P- Reviewers Petronella P, Zaniboni A S- Editor Gou SX L- Editor Logan S E- Editor Xiong L
Published online Jun 14, 2013. doi: 10.3748/wjg.v19.i22.3517
Revised: April 2, 2013
Accepted: April 10, 2013
Published online: June 14, 2013
The occurrence of adult intussusception arising from colorectal cancer is quite rare. We present the case of a 76-year-old man with sudden abdominal pain and vomiting. Clinical symptoms included severe abdominal distension and tenderness. Computed tomography scan of the abdomen revealed left-sided colocolic intussusception with a lead point. The patient underwent a left hemicolectomy with right transverse colostomy. Pathologic evaluation revealed moderately differentiated adenocarcinoma invading the muscularis propria; the regional lymph nodes were negative for cancer cells. The postoperative course was uneventful.
Core tip: Intussusception is a common cause of bowel obstruction in pediatric patients, but it is rare in adults and it is often difficult to diagnose. We present the case of a 76-year-old man with sudden abdominal pain and vomiting. The patient underwent a left hemicolectomy with right transverse colostomy. This article reports the complete diagnosis and management of the patient.
- Citation: Xu XQ, Hong T, Liu W, Zheng CJ, He XD, Li BL. A long adult intussusception secondary to transverse colon cancer. World J Gastroenterol 2013; 19(22): 3517-3519
- URL: https://www.wjgnet.com/1007-9327/full/v19/i22/3517.htm
- DOI: https://dx.doi.org/10.3748/wjg.v19.i22.3517
Intussusception is most often encountered in infants and children, and only 5% of cases occur in adults. It accounts for about 1% of all cases of adult bowel obstruction. Adult intussusception of the colon is rare and related to malignant lesions. We describe a case of adult intussusception of the transverse colon caused by a malignant tumor in an elderly man preoperatively diagnosed by X-ray, barium enema and computed tomography (CT) scan.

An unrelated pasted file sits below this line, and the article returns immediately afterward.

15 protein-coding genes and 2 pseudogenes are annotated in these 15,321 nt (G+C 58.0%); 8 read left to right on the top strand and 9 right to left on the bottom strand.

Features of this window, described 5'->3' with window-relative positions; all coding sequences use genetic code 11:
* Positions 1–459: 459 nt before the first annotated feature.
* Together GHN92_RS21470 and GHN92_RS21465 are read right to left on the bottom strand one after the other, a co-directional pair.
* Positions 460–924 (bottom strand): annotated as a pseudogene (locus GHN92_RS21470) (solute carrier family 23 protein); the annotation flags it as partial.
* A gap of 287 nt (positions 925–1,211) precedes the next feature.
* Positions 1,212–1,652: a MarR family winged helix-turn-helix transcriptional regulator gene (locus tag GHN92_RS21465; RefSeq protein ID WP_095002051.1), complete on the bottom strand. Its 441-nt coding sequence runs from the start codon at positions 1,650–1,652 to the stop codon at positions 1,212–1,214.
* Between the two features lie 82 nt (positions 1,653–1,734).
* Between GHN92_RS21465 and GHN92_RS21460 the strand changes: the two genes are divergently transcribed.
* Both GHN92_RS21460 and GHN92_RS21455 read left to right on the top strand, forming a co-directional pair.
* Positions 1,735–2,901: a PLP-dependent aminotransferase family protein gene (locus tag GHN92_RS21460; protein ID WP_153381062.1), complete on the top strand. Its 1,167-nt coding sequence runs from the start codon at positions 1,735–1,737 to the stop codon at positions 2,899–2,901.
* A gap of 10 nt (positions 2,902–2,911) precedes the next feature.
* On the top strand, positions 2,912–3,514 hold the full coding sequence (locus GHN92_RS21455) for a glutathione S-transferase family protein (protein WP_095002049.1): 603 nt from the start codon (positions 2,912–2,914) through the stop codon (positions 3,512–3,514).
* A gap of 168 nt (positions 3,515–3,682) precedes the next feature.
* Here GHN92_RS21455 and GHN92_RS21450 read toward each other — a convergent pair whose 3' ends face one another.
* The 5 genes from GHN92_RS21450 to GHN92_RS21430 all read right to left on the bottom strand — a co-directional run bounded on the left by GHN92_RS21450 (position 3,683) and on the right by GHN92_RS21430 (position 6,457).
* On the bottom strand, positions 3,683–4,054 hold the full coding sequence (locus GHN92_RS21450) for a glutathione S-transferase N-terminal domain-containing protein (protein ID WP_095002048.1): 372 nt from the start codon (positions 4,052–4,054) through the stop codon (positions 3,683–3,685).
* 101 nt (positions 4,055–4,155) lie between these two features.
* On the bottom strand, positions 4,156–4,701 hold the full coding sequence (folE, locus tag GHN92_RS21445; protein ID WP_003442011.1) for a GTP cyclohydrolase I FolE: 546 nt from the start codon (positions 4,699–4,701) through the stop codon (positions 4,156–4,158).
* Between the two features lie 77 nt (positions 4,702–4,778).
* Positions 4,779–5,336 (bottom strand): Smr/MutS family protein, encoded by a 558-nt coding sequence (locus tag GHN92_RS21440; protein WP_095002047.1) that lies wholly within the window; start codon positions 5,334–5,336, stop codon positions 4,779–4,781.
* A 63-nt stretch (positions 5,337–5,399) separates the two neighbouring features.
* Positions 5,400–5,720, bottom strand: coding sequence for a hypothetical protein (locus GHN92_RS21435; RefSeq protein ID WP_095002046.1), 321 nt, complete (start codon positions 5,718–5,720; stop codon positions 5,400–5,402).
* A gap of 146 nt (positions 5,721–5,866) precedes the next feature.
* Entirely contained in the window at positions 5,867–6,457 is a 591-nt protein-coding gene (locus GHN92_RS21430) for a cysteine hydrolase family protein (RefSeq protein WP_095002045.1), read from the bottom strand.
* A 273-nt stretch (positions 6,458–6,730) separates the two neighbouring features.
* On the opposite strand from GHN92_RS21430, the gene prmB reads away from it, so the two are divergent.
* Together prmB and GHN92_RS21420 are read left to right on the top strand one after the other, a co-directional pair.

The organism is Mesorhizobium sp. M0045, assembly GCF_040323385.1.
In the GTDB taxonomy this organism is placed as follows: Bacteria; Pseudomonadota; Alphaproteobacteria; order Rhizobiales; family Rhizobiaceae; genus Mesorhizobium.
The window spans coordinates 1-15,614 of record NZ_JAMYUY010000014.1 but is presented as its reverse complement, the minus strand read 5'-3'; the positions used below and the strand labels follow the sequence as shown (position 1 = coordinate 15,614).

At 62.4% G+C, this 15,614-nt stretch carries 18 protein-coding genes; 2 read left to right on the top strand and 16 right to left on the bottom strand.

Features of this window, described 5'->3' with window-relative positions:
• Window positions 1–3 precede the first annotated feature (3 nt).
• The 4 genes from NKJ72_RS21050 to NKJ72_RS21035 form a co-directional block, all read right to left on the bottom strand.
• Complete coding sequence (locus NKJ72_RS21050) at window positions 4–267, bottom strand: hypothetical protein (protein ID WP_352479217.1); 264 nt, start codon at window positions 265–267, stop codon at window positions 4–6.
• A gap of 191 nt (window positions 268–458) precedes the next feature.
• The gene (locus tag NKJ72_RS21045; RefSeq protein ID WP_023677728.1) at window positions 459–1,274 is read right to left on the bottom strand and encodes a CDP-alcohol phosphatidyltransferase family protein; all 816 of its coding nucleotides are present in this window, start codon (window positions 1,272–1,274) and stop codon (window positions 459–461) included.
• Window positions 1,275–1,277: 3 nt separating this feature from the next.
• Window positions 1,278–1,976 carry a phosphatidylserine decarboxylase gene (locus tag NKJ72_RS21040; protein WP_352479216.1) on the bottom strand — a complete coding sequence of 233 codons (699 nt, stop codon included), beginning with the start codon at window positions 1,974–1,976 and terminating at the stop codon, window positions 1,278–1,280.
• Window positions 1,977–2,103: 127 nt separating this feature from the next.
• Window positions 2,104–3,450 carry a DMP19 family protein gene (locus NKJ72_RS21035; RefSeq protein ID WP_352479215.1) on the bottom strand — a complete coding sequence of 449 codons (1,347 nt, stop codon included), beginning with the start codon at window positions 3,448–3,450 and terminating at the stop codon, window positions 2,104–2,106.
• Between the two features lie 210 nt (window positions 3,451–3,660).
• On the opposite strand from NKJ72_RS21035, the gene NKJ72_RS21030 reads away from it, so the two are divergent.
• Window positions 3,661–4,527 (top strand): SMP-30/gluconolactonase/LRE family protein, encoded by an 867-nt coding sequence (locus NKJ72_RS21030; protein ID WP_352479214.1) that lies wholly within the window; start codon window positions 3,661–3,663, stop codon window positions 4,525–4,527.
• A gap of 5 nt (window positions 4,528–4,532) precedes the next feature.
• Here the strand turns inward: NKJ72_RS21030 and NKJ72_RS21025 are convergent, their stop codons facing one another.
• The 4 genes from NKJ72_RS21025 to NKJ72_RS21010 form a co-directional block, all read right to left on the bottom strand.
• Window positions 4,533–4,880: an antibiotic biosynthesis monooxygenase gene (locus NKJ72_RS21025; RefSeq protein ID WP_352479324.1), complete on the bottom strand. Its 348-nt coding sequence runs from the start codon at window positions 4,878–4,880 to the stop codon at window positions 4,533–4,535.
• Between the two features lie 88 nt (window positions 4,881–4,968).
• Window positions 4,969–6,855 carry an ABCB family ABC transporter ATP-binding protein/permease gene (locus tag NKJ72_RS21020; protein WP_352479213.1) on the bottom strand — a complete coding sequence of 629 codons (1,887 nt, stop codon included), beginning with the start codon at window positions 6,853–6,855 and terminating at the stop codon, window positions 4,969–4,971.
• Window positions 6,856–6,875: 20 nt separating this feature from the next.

A 76-year-old male with no significant medical history was admitted as a surgical emergency with sudden abdominal pain and vomiting and 2 episodes of bright red bloody stool. Physical examination revealed severe abdominal distension and tenderness.
The abdominal X-ray showed distension of the ascending and right half transverse colon (Figure 1). A barium enema showed the meniscus sign in the contrast material-filled distal sigmoid (Figure 2). CT showed a giant mass at the transverse colon. CT also showed “bowel within bowel” consistent with colocolic component of the intussusception with distension of the ascending colon and invaginated left transverse colon into the descending colon with mesenteric fat and vessels (Figure 3).
The diagnosis of colocolic intussusception at the transverse colon was made. The patient was admitted and underwent emergency laparotomy, and radiologic findings were confirmed during the operation. A giant mass was palpable through the splenic flexure of colon which extended till the sigmoid colon. The mass comprised an intussusception of both the left part of the transverse colon and the great omentum (Figure 4). An extended left hemicolectomy with right transverse colostomy was performed. The patient had an uneventful recovery and was discharged 10 d after the surgery.
Gross examination of the resected specimen revealed a 25-cm colocolic intussusception which contained a 3.0 cm × 3.0 cm × 2.5 cm protuberant tumor originating from the splenic flexure of colon and the whole great omentum in the descending colon (Figure 5). The final pathological report showed moderately differentiated adenocarcinoma invading the muscularis propria; the regional lymph nodes were negative for cancer cells.
Colo-colonic intussusception is rare in adults (< 5%), but it is the most common cause of intestinal obstruction in infants aged 6-18 mo. The characteristic pediatric presentation triad of abdominal pain, palpable abdominal mass and bloody stool is rarely seen in adult cases. Most patients present with subacute (24.4%) or chronic (51.2%) symptoms of abdominal pain, nausea, vomiting and constipation; this is the main reason why preoperative diagnosis is difficult. The best preoperative diagnosis method of intussusception is CT scan. Mostly, adult intussusception is related to bowel pathology and 38%-45% cases occur in the colon, while 52%-55% occur in the small intestine. It has been reported that 33%-77% of adult colonic intussusception cases are associated with malignant lesions. Adult intussusception of the colon mostly occurs in the flexible regions such as the sigmoid and transverse colon and the cecum. For the management of adult intussusception, most authors think that laparotomy is mandatory due to the high incidence of underlying malignancy in colonic intussusceptions and the inability to differentiate non-operatively benign from malignant causes in enteric intussusceptions.
In this case, we report a relatively complete process for the diagnosis of adult intussusceptions with detailed medical pictures. Adult intussusception must be considered in the differential diagnosis of patients with abdominal pain and vomiting. The work-up must include X-ray, ultrasound and CT scan of the abdomen, and even a barium enema. Emergent surgical interventions are required once the diagnosis of intussusception is made, due to the high risk of malignancy.
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